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Attracting the future producer: millennials

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Millennials are a hot topic in the insurance industry. How do we reach them and what do they want? How can we best serve their needs as clients?

But what about millennial advisors? Young agents are the key to the industry’s future, especially as an increasing number of established agents begin to contemplate their own retirement and the succession of their business.

Related: A look at the coming ‘great wealth transfer’

Often, agents come into the insurance business by way of a family connection, or in many cases as a second career. But is the industry doing enough to reach out and attract millennial advisors?

Michelle DeClerck, CMP, of Conference Event Management, recently said that regulatory changes, along with a growing advisor population reaching retirement age, creates a critical situation for the industry to fill its ranks with young advisors. DeClerck offered a preview of a session she will lead about this topic at the National Association of Independent Life Brokerage Agencies (NAILBA) 35th annual conference this week in Dallas.

LifeHealthPro: Why is it important to implement strategies to retain producers? 

Michelle DeClerck: With the aging top producer and their looming departure from the industry, it is essential we find ways to partner with our clients to help them retain the rest of their producers. Given the current regulatory changes, a departure of those of retirement age, as well the culmination of other agents who might be considering career moves, would be detrimental to the success of any sales organization.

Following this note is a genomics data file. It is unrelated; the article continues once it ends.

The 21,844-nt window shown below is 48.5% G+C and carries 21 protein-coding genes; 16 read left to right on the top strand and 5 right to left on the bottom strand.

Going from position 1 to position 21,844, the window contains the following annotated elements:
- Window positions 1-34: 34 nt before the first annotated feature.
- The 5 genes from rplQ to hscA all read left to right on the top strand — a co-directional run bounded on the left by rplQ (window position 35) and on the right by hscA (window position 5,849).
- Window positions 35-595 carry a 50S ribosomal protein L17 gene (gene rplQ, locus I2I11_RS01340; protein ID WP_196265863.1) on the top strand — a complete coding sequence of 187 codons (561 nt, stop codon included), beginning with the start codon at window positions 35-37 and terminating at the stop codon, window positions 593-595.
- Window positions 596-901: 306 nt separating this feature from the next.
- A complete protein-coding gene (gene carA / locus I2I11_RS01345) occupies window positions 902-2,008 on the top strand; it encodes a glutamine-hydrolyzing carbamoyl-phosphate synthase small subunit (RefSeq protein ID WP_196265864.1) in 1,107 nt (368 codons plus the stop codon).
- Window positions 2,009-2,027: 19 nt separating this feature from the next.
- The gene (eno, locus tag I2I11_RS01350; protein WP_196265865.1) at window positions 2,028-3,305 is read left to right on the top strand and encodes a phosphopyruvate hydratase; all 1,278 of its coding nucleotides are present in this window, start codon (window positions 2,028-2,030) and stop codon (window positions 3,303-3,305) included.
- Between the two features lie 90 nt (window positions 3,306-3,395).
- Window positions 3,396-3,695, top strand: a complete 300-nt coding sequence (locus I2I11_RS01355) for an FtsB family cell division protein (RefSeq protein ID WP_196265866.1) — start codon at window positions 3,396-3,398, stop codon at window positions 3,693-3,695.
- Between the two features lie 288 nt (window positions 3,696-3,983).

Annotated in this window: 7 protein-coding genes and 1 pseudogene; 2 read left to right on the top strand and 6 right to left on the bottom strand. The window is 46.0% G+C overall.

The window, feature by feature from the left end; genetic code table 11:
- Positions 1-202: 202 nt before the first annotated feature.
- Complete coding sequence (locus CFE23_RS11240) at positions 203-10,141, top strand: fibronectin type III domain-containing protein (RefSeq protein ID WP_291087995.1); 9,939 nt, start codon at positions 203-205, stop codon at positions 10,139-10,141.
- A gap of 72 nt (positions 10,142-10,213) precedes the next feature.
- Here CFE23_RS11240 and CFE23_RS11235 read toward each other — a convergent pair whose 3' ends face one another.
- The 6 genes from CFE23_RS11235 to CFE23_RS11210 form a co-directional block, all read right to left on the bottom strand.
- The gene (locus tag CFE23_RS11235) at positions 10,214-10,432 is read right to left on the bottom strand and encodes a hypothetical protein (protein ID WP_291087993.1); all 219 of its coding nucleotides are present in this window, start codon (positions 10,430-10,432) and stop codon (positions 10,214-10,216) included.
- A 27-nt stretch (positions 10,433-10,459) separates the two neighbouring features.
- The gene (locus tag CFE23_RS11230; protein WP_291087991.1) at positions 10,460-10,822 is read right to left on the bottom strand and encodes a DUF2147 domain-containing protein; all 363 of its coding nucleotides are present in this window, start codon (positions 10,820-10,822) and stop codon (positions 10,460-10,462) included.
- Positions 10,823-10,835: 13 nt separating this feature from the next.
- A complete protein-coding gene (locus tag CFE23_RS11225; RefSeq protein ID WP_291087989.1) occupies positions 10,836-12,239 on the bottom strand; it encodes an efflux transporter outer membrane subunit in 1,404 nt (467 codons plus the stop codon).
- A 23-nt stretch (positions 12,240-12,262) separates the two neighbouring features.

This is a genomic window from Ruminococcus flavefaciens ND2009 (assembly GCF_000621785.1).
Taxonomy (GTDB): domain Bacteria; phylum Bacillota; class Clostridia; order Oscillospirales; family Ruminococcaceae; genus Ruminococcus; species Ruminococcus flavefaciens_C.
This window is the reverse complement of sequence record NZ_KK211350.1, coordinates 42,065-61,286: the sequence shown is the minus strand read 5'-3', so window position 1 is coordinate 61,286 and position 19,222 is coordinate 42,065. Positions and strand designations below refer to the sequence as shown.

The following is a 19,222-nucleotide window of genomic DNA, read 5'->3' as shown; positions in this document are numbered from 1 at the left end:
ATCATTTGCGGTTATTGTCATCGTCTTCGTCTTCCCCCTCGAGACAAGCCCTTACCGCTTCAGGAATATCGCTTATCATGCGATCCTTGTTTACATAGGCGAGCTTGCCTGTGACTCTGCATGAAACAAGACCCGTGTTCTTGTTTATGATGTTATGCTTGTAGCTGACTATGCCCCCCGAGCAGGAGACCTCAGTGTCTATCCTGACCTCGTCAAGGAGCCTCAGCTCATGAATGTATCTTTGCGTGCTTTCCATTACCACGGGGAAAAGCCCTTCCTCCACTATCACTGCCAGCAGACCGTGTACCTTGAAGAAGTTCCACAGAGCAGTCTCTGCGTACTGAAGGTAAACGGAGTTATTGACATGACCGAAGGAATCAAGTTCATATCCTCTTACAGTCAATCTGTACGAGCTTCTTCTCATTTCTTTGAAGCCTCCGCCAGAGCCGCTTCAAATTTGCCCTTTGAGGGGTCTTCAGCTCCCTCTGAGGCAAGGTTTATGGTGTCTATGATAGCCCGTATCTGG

LHP: What are some examples of retention strategies that work?

MD: With the pending DOL changes, our clients have the impact of a potential loss of allegiance with producers. It’s essential they stay in front of their top producers now more than ever and create opportunities to gather face-to-face at events. It’s essential that at these events, they take on new engagement strategies that appeal to all generations. We’re excited to demonstrate some of these during our session — a two-for-one on our topic. 

The more seasoned leaders also need to learn as much as they can about millennials and integrate new strategies, as much as they may be opposed to doing so, in order to be able to have any serious future that drives profitability. 

Michelle DeClerck

LHP: Why are millennial producers especially important to the industry?

MD: Millennials are the untapped group that hasn’t been recruited with the same aggressiveness as other generations. This creates an opportunity as millennials love what this industry provides in flexibility, freedom and the ability to create their own income by their hard work. If we don’t bring in more producers before all the baby boomers start retiring, a sales organization can’t expect to hit their sales goals.  

LHP: How is it different to attract and retain millennials than it is to attract and retain older producers?

MD: Millennials are known for needing to receive constant feedback. They need clear direction on expectations and they want to make a difference in their communities. For those organizations that can provide someone to mentor them, they can thrive in this environment. 

The challenge becomes that millennials make up their mind much quicker on jumping ship and actually do so, whereas the older generations may be less assertive in making a career move and be a bit more content to stay with their current organization. The older producer also may be content to work less, sell less and have more free time, despite a decline in income.  As they continue to age and enjoy even more downtime, the broker-dealers, IMOs and carriers are going to all be affected.

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